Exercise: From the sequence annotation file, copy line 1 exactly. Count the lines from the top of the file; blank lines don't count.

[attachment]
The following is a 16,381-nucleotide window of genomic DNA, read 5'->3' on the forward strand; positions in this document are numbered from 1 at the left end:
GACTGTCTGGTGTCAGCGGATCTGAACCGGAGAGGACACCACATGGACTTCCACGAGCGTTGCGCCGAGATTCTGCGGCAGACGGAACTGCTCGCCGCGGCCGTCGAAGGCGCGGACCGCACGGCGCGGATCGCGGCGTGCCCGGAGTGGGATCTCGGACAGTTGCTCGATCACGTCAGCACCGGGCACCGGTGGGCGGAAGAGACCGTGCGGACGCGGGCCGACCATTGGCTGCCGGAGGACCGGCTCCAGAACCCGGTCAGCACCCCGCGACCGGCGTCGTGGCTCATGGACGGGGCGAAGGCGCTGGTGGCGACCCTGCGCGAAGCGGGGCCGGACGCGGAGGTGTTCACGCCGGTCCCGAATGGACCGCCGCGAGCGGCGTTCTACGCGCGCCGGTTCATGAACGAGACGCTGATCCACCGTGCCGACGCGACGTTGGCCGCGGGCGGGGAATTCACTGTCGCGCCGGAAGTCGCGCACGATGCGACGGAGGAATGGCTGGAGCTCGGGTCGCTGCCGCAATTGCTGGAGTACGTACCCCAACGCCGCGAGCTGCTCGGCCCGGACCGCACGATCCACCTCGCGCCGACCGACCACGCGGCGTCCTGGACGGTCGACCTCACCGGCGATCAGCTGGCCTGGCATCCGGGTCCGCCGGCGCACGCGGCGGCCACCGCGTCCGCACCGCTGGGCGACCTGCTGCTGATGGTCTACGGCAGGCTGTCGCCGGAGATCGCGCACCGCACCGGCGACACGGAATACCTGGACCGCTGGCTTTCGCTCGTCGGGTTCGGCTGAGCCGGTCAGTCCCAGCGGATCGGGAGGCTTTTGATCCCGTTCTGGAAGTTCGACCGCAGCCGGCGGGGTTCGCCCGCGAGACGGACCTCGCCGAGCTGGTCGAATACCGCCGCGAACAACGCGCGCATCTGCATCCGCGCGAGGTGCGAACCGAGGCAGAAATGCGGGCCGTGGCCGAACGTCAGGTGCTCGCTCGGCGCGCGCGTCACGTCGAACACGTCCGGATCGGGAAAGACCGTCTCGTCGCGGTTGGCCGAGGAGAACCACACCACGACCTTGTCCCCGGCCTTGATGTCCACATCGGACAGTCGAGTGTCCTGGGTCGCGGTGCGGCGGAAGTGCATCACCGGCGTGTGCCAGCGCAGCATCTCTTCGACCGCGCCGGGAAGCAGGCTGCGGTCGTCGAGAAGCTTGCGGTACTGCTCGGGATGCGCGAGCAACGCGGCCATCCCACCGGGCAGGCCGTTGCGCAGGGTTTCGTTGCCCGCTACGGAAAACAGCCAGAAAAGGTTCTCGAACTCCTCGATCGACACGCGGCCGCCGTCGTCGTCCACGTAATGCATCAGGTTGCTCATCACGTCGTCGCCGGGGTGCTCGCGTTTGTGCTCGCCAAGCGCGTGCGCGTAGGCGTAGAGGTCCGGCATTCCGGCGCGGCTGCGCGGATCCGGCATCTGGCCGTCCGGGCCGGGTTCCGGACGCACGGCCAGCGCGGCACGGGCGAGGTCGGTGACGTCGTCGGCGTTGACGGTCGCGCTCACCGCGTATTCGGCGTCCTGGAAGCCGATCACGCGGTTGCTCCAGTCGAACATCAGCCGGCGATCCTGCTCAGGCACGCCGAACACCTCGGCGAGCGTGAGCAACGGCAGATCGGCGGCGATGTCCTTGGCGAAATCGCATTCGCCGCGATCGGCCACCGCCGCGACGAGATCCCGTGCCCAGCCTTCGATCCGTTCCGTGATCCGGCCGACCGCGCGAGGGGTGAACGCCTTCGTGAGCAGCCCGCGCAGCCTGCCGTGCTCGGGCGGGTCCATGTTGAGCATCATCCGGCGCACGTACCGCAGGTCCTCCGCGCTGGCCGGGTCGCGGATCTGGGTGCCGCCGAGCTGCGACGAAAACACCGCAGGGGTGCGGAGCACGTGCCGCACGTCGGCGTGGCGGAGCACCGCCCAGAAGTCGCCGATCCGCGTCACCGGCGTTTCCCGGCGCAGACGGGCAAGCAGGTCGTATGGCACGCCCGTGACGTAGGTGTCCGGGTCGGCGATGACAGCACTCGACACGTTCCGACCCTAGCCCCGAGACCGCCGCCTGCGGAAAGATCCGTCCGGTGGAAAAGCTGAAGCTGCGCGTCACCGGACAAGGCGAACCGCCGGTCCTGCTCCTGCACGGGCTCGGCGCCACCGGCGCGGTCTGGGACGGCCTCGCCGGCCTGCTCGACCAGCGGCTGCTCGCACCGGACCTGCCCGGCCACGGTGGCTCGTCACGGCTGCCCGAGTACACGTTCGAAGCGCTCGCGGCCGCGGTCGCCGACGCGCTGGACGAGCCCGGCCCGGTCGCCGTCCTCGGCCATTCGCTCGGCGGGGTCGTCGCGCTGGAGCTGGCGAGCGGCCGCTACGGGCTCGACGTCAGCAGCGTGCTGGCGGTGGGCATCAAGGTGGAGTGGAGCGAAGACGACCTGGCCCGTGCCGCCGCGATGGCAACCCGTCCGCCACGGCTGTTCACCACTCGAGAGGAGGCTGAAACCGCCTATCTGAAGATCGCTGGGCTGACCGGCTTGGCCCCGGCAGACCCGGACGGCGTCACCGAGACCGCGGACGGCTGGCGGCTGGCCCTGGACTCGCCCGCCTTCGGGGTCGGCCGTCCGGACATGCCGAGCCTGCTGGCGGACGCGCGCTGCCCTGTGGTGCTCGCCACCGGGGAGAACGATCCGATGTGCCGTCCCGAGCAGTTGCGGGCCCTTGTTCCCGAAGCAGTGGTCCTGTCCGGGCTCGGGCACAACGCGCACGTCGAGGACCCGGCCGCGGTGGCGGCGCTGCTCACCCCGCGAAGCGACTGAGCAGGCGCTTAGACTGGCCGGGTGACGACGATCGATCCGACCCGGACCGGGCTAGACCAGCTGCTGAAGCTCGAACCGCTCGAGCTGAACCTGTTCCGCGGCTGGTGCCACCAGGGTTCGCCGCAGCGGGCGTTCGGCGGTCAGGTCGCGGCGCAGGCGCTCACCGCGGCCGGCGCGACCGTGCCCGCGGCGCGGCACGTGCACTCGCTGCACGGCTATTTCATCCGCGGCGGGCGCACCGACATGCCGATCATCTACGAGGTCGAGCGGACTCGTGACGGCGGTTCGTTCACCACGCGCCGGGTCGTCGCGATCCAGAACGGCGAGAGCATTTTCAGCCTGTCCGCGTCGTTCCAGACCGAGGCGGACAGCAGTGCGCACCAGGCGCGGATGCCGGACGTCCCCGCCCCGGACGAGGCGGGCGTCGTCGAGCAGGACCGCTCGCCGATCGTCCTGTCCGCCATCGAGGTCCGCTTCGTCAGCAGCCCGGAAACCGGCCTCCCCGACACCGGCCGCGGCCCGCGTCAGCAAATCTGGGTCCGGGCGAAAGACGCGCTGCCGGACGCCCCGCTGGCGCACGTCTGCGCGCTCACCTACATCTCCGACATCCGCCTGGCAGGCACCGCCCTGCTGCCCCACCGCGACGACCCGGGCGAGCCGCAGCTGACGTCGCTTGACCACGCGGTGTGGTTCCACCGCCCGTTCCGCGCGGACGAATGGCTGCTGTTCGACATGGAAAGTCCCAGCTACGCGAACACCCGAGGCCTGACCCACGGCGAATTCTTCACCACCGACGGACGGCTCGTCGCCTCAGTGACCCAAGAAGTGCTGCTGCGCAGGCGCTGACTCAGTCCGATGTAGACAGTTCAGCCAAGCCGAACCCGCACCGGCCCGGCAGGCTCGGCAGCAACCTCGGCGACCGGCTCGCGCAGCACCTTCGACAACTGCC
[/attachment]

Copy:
The following is a 16,381-nucleotide window of genomic DNA, read 5'->3' on the forward strand; positions in this document are numbered from 1 at the left end: